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Re: _Bool and trap representations


On 06/08/2016 12:36 AM, Alexander Cherepanov wrote:
Hi!

If a variable of type _Bool contains something different from 0 and 1
its use amounts to UB in gcc and clang. There is a couple of examples in
[1] ([2] is also interesting).

[1] https://github.com/TrustInSoft/tis-interpreter/issues/39
[2] https://github.com/TrustInSoft/tis-interpreter/issues/100

But my question is about the following example:

----------------------------------------------------------------------
#include <stdio.h>

int main()
{
   _Bool b;
   *(char *)&b = 123;
   printf("%d\n", *(char *)&b);
}
----------------------------------------------------------------------

Results:

----------------------------------------------------------------------
$ gcc -std=c11 -pedantic -Wall -Wextra test.c && ./a.out
123

$ gcc -std=c11 -pedantic -Wall -Wextra -O3 test.c && ./a.out
1
----------------------------------------------------------------------

gcc version: gcc (GCC) 7.0.0 20160604 (experimental)

It seems that padding in _Bool is treated as permanently unspecified. Is
this behavior intentional? What's the theory behind it?

One possible explanations is C11, 6.2.6.2p1, which reads: "The values of
any padding bits are unspecified." But it's somewhat a stretch to
conclude from it that the values of padding bits cannot be specified
even with explicit assignment.

Another possible approach is to refer to Committee Response for Question
1 in DR 260 which reads: "Values may have any bit-pattern that validly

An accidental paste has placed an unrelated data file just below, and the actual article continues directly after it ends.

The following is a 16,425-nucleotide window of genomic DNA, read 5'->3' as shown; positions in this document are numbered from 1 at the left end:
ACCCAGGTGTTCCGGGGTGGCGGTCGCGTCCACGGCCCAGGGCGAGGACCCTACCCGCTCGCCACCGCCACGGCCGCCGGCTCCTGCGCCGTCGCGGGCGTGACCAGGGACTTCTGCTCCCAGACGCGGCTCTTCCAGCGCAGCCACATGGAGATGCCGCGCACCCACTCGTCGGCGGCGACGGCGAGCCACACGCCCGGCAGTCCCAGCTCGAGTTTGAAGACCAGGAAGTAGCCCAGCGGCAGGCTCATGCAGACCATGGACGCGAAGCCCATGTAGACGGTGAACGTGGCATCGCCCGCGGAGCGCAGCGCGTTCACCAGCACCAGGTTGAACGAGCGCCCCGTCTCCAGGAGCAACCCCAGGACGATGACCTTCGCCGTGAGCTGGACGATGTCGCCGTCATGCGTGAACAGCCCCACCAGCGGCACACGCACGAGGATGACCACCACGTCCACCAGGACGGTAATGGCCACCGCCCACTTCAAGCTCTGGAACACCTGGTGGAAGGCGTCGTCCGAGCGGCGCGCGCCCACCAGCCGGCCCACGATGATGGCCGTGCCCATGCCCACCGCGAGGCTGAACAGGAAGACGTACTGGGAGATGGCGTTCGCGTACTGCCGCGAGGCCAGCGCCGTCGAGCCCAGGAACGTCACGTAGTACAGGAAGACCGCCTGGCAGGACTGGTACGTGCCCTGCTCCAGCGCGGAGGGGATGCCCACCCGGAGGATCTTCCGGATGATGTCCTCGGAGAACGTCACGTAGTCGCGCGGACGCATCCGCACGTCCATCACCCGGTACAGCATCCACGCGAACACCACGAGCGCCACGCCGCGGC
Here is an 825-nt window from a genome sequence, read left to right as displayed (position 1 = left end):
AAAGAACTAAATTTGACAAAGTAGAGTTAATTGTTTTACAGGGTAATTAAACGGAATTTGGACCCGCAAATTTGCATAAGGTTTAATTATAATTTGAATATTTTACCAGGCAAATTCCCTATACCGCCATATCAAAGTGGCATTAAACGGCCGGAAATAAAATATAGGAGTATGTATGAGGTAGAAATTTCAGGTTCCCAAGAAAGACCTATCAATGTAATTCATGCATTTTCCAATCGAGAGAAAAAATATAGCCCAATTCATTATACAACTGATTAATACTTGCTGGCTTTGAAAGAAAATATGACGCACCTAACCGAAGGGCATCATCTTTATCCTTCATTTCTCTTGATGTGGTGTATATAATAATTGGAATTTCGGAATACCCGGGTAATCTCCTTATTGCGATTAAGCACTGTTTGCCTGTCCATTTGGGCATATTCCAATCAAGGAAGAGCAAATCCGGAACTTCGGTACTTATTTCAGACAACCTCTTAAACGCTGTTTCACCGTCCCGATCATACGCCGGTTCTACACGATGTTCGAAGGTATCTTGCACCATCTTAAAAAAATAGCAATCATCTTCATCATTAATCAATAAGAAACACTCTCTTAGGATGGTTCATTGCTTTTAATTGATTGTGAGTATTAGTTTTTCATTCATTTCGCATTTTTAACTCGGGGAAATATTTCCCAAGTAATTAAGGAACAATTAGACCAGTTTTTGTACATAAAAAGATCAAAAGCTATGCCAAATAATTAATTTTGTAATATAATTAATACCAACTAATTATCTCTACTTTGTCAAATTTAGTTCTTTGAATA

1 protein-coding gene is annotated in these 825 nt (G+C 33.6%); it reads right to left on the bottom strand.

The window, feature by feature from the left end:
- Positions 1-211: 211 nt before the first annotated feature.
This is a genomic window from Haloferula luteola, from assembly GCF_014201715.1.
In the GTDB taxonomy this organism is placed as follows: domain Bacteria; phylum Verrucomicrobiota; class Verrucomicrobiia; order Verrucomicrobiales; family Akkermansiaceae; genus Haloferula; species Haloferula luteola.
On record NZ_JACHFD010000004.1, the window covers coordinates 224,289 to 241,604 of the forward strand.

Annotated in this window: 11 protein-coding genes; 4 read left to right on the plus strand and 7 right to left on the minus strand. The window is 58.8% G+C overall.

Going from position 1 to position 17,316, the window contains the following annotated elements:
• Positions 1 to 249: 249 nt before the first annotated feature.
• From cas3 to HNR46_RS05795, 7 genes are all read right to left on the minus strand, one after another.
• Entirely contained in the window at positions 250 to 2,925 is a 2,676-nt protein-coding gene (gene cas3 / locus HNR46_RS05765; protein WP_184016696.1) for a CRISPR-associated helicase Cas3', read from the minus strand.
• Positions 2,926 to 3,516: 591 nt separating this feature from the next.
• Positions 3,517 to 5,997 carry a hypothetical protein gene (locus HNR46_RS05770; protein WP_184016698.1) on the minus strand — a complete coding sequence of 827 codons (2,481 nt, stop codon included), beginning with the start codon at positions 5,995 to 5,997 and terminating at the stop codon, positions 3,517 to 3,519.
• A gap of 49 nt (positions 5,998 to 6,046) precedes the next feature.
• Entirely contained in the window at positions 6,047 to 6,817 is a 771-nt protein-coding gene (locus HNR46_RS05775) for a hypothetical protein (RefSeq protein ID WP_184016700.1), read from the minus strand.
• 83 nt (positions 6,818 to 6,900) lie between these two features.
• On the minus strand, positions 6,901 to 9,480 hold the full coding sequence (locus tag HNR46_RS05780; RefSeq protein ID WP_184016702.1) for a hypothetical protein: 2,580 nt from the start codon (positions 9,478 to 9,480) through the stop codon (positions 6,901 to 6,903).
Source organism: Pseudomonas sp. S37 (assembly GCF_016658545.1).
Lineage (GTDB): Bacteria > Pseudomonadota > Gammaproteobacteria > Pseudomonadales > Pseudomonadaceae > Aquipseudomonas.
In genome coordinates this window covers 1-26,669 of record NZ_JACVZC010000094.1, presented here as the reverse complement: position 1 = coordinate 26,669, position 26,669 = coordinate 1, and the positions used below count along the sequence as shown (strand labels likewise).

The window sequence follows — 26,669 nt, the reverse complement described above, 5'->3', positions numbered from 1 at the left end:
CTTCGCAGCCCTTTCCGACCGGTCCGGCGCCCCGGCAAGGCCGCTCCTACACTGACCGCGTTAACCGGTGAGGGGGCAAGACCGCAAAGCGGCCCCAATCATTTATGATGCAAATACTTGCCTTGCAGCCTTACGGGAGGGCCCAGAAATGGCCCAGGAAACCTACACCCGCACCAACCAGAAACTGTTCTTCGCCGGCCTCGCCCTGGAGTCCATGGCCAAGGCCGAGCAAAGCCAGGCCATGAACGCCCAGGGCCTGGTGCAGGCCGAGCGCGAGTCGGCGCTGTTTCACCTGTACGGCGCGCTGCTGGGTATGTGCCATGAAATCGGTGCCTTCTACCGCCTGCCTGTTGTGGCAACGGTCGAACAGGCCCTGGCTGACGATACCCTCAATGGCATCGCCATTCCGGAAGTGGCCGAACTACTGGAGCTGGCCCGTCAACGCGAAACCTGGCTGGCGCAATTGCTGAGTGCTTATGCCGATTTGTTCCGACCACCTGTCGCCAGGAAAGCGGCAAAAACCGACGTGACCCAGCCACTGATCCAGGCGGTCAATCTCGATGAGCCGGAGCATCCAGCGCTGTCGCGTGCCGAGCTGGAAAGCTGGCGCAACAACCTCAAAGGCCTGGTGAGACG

represents them and the implementation is free to move between alternate
representations (for example, it may normalize pointers, floating-point
representations etc.). [...] the actual bit-pattern may change without
direct action of the program."

There has been quite a bit of discussion among the committee on
this subject lately (the last part is the subject of DR #451,
though it's discussed in the context of uninitialized objects
with indeterminate values).  I would hesitate to call it
consensus but I think it would be fair to say that the opinion
of the vocal majority is that implementations aren't intended
to spontaneously change valid (i.e., determinate) representations
of objects in the absence of an access to the value of the object.
There are also two special cases that apply to the code example
above: accesses via an lvalue of a character type (which has no
padding bits and so no trap representation), and objects that
could not have been declared to have register storage because
their address is taken (DR #338).  Those should be expected
to have a stable representation/bit pattern from one read
to the next.

Martin


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